CoDES (Consortium For Decision Support) Scoping Study (2004-2005)

Funding body: Engineering and Physical Sciences Research Council (EPSRC) "Towards a Sustainable Urban Environment" Programme (2004-2005), grant GR/S82336/01

Decisions about Urban Planning issues are complex problems involving multiple large organisations with differing objectives, large sums of money and conflicting priorities (economic re-generation, environmental protection, management of scarce resources, etc). Furthermore the decision making process is not purely about optimising an analytical problem. Human issues play a major part in defining what is acceptable.

The CoDES team has successfully investigated approaches to support the fully integrated, cross-sectoral planning needed for a genuinely sustainable urban environment. The SUE Programme has brought together a number of research consortia that are focused on sustainability issues in a particular sector of the urban environment, i.e. construction, water, waste, land, transport, etc. For example, integrated urban water management might permit the development of more sustainable systems by integrating the traditionally separate functions of providing water supply, collecting, treating, and disposing of wastewater, and handling urban wet-weather flow . However, mono-sectoral strategies or actions really cannot be sustainable in their own right. They need to be integrated with one another in a holistic or ‘joined up’ manner, thereby fulfilling the need for “environmental policy integration”, which is a fundamental requirement of EU and UK environmental policy. Therefore, there are a number of difficult questions that need to be addressed with respect to decision support prior to the development and implementation of a truly integrated sustainable policy. These include:

  • How to identify critical decisions within specific sectors or which straddle sectors;
  • What are the characteristics of the decision support tools needed to reconcile mono-sectoral decisions/policies in a way that supports sustainable development?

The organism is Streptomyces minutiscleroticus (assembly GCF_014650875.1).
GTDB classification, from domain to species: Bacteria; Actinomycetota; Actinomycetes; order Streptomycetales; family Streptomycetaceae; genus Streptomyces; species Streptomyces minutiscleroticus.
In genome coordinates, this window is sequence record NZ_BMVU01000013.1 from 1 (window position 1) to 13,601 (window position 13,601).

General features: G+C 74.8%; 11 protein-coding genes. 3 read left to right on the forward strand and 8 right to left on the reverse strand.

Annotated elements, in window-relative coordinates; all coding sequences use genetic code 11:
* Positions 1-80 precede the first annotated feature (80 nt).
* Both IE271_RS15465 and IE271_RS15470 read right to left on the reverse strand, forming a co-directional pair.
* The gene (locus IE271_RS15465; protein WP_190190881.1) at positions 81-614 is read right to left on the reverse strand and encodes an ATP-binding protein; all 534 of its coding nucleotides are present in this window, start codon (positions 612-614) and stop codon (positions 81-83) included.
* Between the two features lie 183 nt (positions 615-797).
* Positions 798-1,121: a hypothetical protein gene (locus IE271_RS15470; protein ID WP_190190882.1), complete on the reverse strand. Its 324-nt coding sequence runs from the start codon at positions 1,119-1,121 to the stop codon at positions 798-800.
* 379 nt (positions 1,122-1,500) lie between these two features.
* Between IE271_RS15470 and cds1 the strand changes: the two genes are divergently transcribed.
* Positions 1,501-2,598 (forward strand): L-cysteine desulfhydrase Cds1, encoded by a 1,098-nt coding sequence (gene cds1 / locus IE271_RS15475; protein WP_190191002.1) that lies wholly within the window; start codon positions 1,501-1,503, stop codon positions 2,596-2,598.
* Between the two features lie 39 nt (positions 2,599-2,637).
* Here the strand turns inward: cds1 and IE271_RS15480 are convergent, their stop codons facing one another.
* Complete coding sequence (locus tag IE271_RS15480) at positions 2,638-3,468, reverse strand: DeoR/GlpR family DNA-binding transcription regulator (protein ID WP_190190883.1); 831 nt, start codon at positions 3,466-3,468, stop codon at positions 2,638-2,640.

• What are the barriers which both commonly hinder the use of such tools and identify best practice methods and tools?
  • How to provide a decision support framework when the complexity of the decisions needed to improve the sustainability of urban environment as well as the complexity of the decision-making process itself, suggests the need for a multitude of tools for a multitude of stakeholders?

The overall aims of the CoDES scoping study were to:

  1. examine existing research on decision processes, including key drivers and barriers;
  2. identify gaps in that research through continuing interaction with urban decision-makers, and
  3. to formulate a core research programme for the main project.

The research carried out is directly aligned with the four objectives of the scoping study, which can be summarised as to:

  1. Analyse mapping of the most critical decisions within specific sectors or which straddle sectors;
  2. Analyse the decision support tools needed to reconcile mono-sectoral decisions/policies in a way that supports sustainable development;
  3. Develop better understanding of the barriers which both commonly hinder the use of such tools and identify best practice methods and tools; and
  4. Develop an advanced decision support toolbox that will integrate sustainability issues from the water sector and possibly from several other sectors of the urban environment (plus project with WaND).

The work on the first three objectives has been done mainly through literature reviews and focused case studies and key advances are described in the following sections.

Key Advances and Supporting Methodology

  • Decision Mapping
  • Decision Support Tools
  • Barriers and Drivers
  • DST Toolbox (with WaND consortium)

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